Get in touch with Dimension Data’s Cybersecurity Advisory, formally Security Architecture Assessment & Security Architecture Consulting Service. We assess your IT framework for a secure posture, which is then tested against control points. One of which is patch management ability.

Vulnerabilities abound – especially if your systems are out of date

The past few years have been unusually high activity for new vulnerabilities, so 2016 appears to be more of a correction to normal pace of vulnerability exposure. That combined with vendors implementing more secure development lifecycle practices. There was no major vulnerability announcement with far-reaching repercussions akin to Heartbleed or Shellshock since 2014. In fact, majority of clients have now patched these vulnerabilities so we’re seeing the tapering off on the discovery of what was some very widespread vulnerabilities.

  • 47% of vulnerabilities are more than 3 years old
  • 53% of vulnerabilities were disclosed within the past 3 years
  • 8% more than 10 years old
  • Discovered vulnerabilities as old as 17 years, still prevalent in our environment
  • Four industries account for 79% of all vulnerabilities across our client base: Technology (34%), Business/Professional Services (21%), Retail (14%), Finance (10%)
  • Overall 6% reduction in the number of vulnerabilities recorded across our client base year on year.

Patching

Organisations are adopting more robust patch management strategies coupled with periodic assessments, but significant improvement is still required to meet compliance requirements and industry best practices. This will play an important role as organisations begin rolling out new devices, and technologies to accelerate their digital business. This is where Dimension Data can play a key role, using our consulting capability in terms of security architecture assessments, assessments services in penetration testing, vulnerability assessment, and vulnerability management solutions.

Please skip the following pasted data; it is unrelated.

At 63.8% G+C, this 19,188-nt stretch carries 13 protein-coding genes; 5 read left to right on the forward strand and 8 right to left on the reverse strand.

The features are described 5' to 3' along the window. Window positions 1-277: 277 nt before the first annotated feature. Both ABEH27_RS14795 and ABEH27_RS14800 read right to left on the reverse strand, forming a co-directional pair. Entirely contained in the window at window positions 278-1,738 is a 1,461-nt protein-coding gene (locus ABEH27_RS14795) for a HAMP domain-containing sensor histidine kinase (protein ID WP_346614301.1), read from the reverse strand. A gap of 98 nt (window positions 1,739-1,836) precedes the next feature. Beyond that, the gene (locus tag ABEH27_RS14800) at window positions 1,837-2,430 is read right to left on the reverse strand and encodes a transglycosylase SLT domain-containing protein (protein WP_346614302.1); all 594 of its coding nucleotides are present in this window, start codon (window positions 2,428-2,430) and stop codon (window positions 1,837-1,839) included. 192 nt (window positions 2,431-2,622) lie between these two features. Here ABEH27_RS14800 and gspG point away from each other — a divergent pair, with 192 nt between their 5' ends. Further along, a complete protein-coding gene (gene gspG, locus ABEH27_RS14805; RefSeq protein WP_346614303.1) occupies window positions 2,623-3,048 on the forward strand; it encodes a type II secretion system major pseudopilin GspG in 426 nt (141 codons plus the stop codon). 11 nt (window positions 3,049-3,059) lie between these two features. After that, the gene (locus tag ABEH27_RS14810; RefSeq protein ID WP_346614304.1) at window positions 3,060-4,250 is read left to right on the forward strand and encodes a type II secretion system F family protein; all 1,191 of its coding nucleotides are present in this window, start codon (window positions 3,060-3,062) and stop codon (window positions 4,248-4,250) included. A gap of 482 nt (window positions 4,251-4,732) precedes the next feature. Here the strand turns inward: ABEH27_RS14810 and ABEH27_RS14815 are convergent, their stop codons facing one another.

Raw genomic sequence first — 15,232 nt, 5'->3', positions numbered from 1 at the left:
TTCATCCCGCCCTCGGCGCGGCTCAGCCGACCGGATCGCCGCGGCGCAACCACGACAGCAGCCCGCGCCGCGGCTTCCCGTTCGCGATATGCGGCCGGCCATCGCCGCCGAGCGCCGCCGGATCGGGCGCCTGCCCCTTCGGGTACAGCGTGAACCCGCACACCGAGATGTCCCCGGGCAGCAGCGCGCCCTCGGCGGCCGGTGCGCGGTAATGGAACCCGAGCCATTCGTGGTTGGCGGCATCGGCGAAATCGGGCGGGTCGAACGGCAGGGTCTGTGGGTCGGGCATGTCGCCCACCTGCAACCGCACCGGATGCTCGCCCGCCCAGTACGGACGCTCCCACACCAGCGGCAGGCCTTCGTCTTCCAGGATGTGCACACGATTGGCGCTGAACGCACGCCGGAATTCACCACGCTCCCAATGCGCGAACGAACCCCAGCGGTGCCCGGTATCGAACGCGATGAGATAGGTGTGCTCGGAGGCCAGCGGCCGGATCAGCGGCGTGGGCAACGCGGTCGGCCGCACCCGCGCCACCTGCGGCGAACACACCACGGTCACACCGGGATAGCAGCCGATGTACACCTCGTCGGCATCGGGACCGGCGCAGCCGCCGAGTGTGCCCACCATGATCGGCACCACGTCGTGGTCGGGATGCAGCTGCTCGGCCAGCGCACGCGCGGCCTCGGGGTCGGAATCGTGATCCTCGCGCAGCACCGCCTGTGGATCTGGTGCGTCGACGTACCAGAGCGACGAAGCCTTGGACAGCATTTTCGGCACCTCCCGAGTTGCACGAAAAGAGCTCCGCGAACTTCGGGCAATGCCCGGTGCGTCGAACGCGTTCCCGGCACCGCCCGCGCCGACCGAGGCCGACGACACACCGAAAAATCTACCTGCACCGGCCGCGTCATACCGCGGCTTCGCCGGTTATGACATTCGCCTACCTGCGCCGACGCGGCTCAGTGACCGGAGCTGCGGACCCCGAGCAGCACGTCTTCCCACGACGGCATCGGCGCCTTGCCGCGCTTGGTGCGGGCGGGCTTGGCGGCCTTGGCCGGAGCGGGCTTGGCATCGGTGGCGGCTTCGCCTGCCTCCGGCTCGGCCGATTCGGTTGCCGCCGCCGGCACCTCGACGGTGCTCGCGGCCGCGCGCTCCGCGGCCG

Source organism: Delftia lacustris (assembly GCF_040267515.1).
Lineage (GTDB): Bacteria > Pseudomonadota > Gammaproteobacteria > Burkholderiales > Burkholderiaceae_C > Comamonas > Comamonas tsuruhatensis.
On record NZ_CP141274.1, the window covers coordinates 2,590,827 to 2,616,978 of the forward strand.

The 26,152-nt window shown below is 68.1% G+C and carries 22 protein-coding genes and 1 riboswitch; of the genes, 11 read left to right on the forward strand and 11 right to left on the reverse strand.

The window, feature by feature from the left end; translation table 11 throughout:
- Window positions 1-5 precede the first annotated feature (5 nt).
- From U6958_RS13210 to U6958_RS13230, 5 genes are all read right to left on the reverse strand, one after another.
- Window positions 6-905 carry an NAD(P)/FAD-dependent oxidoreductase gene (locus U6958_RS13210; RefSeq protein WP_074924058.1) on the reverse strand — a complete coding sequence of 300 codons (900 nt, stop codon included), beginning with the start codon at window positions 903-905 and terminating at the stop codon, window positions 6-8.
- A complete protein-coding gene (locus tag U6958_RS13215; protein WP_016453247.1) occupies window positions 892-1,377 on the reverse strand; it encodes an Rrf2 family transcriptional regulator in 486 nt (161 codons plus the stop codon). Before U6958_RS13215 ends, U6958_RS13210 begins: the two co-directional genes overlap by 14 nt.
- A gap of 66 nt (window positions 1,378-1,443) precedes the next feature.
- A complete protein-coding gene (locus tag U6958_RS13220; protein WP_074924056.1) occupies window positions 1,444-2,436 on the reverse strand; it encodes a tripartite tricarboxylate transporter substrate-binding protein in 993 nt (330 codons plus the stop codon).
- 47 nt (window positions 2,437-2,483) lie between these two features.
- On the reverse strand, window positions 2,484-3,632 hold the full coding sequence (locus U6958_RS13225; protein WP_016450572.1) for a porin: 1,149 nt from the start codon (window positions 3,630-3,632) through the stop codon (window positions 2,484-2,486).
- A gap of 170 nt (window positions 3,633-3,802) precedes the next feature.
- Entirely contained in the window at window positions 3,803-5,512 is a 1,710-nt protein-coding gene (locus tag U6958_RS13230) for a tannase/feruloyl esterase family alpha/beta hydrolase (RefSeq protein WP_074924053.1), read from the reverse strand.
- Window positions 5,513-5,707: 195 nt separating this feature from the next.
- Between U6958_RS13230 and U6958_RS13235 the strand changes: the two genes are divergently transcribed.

Our top recommendations

  1. Plan for priority systems, Internet facing systems, DMZ & Platforms with Critical Services (Access risk and prioritise patching. All systems will finally need to be patched)
  2. Test application and loading of systems with new patches
  3. Patch hypervisors
  4. Patch operating systems
  5. Minimise administrative privileges

Find out more about Dimension Data’s cybersecurity solutions and services, and start preparing for a predictive cybersecurity strategy.

Previous Article: Top IT trends in 2018: Cybersecurity Next Article: How established providers can master omnichannel

You may be interested in

Rocky ocean
Blog

What I learned from hacking the Winter Olympics

I used to think that technology was the answer to all security questions, but my experience post 9/11 taught me that governance should always be the starting point for security discussions.

Read blog
Cityscape
Blog

The two-way conversation you need to have with your CEO on cybersecurity

With cyberattacks featuring regularly in mainstream news, it’s good to see that Boards and CEOs are becoming more cybersecurity conscious.

Read blog
City
Blog

Balancing risk and innovation

There’s no question that digital is the way forward. It offers tremendous benefits to your business: faster speed to market, more business intelligence and improved customer relationships.

Read blog
Cityscape
Blog

Securing the multi-cloud

As economic and operational benefits of the cloud became clearer, business units aggressively drove cloud services adoption across the business.

Read blog